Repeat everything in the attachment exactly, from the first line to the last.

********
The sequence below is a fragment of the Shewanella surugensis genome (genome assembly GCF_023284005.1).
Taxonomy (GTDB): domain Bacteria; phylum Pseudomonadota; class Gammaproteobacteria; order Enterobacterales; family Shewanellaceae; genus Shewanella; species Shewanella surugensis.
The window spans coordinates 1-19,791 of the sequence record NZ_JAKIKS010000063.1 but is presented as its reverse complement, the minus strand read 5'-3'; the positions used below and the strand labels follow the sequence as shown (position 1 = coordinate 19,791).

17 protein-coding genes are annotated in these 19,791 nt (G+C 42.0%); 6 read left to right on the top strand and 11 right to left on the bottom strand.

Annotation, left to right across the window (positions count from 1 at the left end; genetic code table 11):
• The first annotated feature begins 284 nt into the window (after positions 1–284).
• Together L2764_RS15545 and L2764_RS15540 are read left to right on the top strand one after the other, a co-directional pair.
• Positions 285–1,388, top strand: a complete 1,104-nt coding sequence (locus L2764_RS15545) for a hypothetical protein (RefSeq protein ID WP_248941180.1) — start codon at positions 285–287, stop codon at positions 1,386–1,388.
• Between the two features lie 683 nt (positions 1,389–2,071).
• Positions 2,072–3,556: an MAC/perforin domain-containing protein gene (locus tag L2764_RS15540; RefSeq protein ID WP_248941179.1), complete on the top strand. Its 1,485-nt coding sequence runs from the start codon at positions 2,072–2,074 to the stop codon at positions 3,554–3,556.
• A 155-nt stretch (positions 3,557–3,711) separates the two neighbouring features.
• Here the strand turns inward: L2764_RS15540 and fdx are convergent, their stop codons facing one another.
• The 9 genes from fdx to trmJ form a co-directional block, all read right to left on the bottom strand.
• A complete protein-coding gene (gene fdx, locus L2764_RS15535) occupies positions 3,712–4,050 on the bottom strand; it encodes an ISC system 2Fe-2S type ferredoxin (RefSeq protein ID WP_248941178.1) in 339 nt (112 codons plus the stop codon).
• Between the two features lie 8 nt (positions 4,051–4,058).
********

The sequence below is a fragment of the Shewanella surugensis genome (genome assembly GCF_023284005.1).
Taxonomy (GTDB): domain Bacteria; phylum Pseudomonadota; class Gammaproteobacteria; order Enterobacterales; family Shewanellaceae; genus Shewanella; species Shewanella surugensis.
The window spans coordinates 1-19,791 of the sequence record NZ_JAKIKS010000063.1 but is presented as its reverse complement, the minus strand read 5'-3'; the positions used below and the strand labels follow the sequence as shown (position 1 = coordinate 19,791).

17 protein-coding genes are annotated in these 19,791 nt (G+C 42.0%); 6 read left to right on the top strand and 11 right to left on the bottom strand.

Annotation, left to right across the window (positions count from 1 at the left end; genetic code table 11):
• The first annotated feature begins 284 nt into the window (after positions 1–284).
• Together L2764_RS15545 and L2764_RS15540 are read left to right on the top strand one after the other, a co-directional pair.
• Positions 285–1,388, top strand: a complete 1,104-nt coding sequence (locus L2764_RS15545) for a hypothetical protein (RefSeq protein ID WP_248941180.1) — start codon at positions 285–287, stop codon at positions 1,386–1,388.
• Between the two features lie 683 nt (positions 1,389–2,071).
• Positions 2,072–3,556: an MAC/perforin domain-containing protein gene (locus tag L2764_RS15540; RefSeq protein ID WP_248941179.1), complete on the top strand. Its 1,485-nt coding sequence runs from the start codon at positions 2,072–2,074 to the stop codon at positions 3,554–3,556.
• A 155-nt stretch (positions 3,557–3,711) separates the two neighbouring features.
• Here the strand turns inward: L2764_RS15540 and fdx are convergent, their stop codons facing one another.
• The 9 genes from fdx to trmJ form a co-directional block, all read right to left on the bottom strand.
• A complete protein-coding gene (gene fdx, locus L2764_RS15535) occupies positions 3,712–4,050 on the bottom strand; it encodes an ISC system 2Fe-2S type ferredoxin (RefSeq protein ID WP_248941178.1) in 339 nt (112 codons plus the stop codon).
• Between the two features lie 8 nt (positions 4,051–4,058).